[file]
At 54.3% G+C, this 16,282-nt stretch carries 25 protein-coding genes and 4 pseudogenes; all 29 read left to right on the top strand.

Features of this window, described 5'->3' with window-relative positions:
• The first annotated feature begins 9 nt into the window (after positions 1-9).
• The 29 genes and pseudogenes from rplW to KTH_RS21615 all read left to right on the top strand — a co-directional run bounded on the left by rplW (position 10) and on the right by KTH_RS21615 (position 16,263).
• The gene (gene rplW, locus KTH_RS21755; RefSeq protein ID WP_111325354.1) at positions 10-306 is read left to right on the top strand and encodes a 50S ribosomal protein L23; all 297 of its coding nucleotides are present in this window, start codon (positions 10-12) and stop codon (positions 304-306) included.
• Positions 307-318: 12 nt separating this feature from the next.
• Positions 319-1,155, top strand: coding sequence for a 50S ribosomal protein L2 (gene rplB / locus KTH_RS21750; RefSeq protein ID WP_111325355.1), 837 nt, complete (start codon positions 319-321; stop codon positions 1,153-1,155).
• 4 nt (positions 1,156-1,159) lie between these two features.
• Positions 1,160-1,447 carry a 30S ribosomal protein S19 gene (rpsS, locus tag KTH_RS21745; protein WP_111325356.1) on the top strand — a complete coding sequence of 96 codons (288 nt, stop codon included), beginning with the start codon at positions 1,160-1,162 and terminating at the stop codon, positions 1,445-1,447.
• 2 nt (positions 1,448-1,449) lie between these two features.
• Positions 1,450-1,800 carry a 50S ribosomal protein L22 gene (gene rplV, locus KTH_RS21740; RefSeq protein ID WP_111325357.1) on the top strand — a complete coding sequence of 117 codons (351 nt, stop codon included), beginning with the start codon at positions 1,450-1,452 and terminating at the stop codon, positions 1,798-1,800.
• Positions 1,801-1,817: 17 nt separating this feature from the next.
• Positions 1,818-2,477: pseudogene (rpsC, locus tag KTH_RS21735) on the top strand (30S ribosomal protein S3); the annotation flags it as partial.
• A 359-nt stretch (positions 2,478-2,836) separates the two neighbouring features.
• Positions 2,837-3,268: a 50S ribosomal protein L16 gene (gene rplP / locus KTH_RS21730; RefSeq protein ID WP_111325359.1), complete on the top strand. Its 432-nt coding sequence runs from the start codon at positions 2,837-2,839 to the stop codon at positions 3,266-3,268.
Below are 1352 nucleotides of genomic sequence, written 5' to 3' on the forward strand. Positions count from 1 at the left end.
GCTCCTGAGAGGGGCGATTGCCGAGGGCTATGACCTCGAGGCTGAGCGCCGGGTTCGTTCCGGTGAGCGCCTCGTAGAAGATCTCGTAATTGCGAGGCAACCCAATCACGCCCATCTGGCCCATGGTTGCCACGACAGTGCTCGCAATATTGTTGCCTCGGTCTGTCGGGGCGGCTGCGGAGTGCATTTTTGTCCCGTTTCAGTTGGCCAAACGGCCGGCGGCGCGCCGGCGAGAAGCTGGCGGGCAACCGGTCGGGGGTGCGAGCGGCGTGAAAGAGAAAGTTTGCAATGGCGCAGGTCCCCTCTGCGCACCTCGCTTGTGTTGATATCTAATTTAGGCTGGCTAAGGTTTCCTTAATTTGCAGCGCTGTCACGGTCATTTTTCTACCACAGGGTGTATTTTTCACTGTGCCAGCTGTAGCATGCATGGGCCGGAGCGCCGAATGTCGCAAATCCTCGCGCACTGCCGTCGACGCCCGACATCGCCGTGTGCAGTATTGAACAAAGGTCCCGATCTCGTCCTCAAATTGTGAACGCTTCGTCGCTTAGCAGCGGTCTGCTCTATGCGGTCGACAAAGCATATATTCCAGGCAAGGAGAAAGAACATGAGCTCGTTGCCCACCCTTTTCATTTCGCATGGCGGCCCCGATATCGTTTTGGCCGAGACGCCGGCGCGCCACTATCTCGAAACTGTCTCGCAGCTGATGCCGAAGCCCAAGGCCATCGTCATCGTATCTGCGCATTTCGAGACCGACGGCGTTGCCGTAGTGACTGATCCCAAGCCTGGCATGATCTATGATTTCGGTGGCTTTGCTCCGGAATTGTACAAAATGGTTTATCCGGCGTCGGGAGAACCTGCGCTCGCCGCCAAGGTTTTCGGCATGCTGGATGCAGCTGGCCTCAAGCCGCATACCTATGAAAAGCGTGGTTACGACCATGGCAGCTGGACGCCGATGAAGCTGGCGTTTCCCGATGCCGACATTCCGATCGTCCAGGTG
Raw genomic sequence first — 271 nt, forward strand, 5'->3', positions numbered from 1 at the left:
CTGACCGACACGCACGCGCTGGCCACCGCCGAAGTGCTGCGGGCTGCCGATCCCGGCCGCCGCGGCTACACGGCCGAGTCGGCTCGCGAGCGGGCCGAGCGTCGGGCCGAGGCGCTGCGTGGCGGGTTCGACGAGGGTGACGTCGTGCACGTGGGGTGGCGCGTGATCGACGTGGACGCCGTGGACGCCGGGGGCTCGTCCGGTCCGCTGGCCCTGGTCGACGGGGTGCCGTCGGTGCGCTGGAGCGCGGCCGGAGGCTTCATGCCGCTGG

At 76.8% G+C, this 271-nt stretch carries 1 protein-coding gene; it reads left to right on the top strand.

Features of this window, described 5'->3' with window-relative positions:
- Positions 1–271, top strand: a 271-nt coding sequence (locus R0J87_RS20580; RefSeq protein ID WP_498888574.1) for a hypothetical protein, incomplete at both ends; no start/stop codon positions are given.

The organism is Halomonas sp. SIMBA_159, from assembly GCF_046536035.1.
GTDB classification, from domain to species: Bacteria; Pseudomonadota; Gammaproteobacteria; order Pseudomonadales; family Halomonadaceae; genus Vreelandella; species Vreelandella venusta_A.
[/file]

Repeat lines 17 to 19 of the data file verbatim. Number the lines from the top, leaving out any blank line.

GCTCCTGAGAGGGGCGATTGCCGAGGGCTATGACCTCGAGGCTGAGCGCCGGGTTCGTTCCGGTGAGCGCCTCGTAGAAGATCTCGTAATTGCGAGGCAACCCAATCACGCCCATCTGGCCCATGGTTGCCACGACAGTGCTCGCAATATTGTTGCCTCGGTCTGTCGGGGCGGCTGCGGAGTGCATTTTTGTCCCGTTTCAGTTGGCCAAACGGCCGGCGGCGCGCCGGCGAGAAGCTGGCGGGCAACCGGTCGGGGGTGCGAGCGGCGTGAAAGAGAAAGTTTGCAATGGCGCAGGTCCCCTCTGCGCACCTCGCTTGTGTTGATATCTAATTTAGGCTGGCTAAGGTTTCCTTAATTTGCAGCGCTGTCACGGTCATTTTTCTACCACAGGGTGTATTTTTCACTGTGCCAGCTGTAGCATGCATGGGCCGGAGCGCCGAATGTCGCAAATCCTCGCGCACTGCCGTCGACGCCCGACATCGCCGTGTGCAGTATTGAACAAAGGTCCCGATCTCGTCCTCAAATTGTGAACGCTTCGTCGCTTAGCAGCGGTCTGCTCTATGCGGTCGACAAAGCATATATTCCAGGCAAGGAGAAAGAACATGAGCTCGTTGCCCACCCTTTTCATTTCGCATGGCGGCCCCGATATCGTTTTGGCCGAGACGCCGGCGCGCCACTATCTCGAAACTGTCTCGCAGCTGATGCCGAAGCCCAAGGCCATCGTCATCGTATCTGCGCATTTCGAGACCGACGGCGTTGCCGTAGTGACTGATCCCAAGCCTGGCATGATCTATGATTTCGGTGGCTTTGCTCCGGAATTGTACAAAATGGTTTATCCGGCGTCGGGAGAACCTGCGCTCGCCGCCAAGGTTTTCGGCATGCTGGATGCAGCTGGCCTCAAGCCGCATACCTATGAAAAGCGTGGTTACGACCATGGCAGCTGGACGCCGATGAAGCTGGCGTTTCCCGATGCCGACATTCCGATCGTCCAGGTG
Raw genomic sequence first — 271 nt, forward strand, 5'->3', positions numbered from 1 at the left:
CTGACCGACACGCACGCGCTGGCCACCGCCGAAGTGCTGCGGGCTGCCGATCCCGGCCGCCGCGGCTACACGGCCGAGTCGGCTCGCGAGCGGGCCGAGCGTCGGGCCGAGGCGCTGCGTGGCGGGTTCGACGAGGGTGACGTCGTGCACGTGGGGTGGCGCGTGATCGACGTGGACGCCGTGGACGCCGGGGGCTCGTCCGGTCCGCTGGCCCTGGTCGACGGGGTGCCGTCGGTGCGCTGGAGCGCGGCCGGAGGCTTCATGCCGCTGG